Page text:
I’ve mentioned that the vasculature of the brain comprises much of its volume, so while it makes some sense that bolstering blood pressure might help “stiffen” the internal structure of the brain, it doesn’t follow that this would prevent the brain from hitting the skull, given enough force.
It also doesn’t follow that it would stop a compression wave from traveling through the brain and damaging glia, neurons and other structures.
The injured soldiers who returned from Iraq and Afghanistan with traumatic brain injuries taught us that one does not need to be physically struck in the head to suffer brain damage.
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If a significant force hits the body alone, a compressive wave travels through the body and brain, and as this wave moves through different densities of brain tissue, it creates shearing forces that damage tissue. The same thing could happen to a football player who is hit hard enough in the chest.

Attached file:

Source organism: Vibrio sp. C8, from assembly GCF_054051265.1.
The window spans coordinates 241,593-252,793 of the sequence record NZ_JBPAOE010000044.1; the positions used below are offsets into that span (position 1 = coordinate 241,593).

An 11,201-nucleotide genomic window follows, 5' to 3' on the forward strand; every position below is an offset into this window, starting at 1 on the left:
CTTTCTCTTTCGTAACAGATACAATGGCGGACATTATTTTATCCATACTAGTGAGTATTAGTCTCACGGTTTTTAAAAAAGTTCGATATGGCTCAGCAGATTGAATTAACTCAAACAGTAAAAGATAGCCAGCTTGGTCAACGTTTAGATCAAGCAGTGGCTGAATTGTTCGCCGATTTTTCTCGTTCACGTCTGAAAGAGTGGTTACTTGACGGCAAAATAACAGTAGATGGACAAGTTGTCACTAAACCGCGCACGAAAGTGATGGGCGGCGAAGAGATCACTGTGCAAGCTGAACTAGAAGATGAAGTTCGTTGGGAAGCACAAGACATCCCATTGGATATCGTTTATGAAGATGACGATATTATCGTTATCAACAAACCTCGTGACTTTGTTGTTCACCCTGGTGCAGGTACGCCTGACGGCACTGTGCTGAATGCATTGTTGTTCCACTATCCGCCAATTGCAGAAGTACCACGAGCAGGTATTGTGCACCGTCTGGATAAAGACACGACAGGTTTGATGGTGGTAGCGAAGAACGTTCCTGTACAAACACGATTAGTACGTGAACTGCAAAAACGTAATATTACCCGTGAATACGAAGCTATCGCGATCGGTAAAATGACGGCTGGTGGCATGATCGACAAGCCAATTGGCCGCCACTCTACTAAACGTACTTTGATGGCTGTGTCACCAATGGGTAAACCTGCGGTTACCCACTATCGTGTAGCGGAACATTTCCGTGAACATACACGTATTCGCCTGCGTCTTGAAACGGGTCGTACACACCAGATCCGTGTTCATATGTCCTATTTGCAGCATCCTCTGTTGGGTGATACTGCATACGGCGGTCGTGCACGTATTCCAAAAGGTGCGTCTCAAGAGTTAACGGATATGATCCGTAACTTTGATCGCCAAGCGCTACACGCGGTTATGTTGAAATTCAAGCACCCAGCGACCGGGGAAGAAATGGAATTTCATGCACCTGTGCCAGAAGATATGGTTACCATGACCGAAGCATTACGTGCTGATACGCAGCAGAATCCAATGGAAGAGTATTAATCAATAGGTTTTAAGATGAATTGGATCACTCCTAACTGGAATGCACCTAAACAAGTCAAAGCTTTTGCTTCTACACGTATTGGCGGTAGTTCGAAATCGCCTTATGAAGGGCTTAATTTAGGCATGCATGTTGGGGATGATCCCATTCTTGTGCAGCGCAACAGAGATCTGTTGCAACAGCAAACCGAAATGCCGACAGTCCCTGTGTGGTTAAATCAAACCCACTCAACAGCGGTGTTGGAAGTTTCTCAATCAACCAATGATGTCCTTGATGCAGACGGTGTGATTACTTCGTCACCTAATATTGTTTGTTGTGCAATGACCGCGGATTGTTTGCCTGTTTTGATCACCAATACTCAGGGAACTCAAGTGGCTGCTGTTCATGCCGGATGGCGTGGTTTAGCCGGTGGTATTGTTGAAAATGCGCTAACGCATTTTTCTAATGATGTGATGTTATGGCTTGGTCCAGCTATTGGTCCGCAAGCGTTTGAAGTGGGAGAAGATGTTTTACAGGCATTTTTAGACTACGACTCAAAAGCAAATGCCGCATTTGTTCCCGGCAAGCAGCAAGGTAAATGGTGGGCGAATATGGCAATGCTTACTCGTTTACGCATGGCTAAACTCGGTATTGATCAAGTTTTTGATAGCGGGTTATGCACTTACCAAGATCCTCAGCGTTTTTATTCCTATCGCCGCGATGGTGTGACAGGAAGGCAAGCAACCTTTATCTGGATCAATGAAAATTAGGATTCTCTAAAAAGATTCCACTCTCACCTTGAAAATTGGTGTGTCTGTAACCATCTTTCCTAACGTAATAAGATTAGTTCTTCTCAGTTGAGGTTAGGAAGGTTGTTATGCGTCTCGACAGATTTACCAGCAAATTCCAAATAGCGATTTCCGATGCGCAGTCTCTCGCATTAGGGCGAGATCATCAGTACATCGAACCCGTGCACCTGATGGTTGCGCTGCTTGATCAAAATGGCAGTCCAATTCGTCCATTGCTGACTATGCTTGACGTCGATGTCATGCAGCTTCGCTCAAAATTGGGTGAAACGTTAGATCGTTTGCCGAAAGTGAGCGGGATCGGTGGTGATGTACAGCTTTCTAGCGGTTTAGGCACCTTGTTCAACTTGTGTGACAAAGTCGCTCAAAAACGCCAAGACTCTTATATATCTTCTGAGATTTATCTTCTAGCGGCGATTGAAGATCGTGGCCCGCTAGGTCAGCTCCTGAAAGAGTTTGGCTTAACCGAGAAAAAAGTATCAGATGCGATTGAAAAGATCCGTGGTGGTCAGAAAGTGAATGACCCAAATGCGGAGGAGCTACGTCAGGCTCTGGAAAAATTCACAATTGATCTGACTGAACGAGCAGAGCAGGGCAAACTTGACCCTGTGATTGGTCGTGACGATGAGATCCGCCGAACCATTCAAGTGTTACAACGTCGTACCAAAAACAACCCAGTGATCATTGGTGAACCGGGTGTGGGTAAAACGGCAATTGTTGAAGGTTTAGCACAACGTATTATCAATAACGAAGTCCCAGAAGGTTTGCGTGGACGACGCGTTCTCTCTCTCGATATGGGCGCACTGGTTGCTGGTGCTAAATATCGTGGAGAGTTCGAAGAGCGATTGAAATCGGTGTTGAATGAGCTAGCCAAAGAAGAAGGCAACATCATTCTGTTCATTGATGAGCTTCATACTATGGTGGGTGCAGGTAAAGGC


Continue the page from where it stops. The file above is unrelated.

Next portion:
When the late John Madden talked about the results of the NFL’s analysis of concussion dangers, he said they discovered that one of the worst types of hits a player could sustain was one delivered down through the crown of the head.
This was one reason why the NFL made rule changes forbidding certain defensive players from lowering their head to deliver a hit with the crown of their head (often to the crown of someone else’s head).
Will a Q-Collar really do much in instances where compression waves are moving through the head, in different planes? Or in instances where the forces far exceed what we might experience if we hit our own heads into a tree, like a woodpecker? In a car accident, we have bodies weighing many tons traveling through space at great speed. Etc.
On the Q-Collar website, they show a hype video with people's heads (and bodies) receiving massive blows from forces in every possible direction, the implication being you are protected no matter what. To me, this is highly misleading.
In fact, the language used on the Q-Collar website makes it seem more dubious to me than it might otherwise.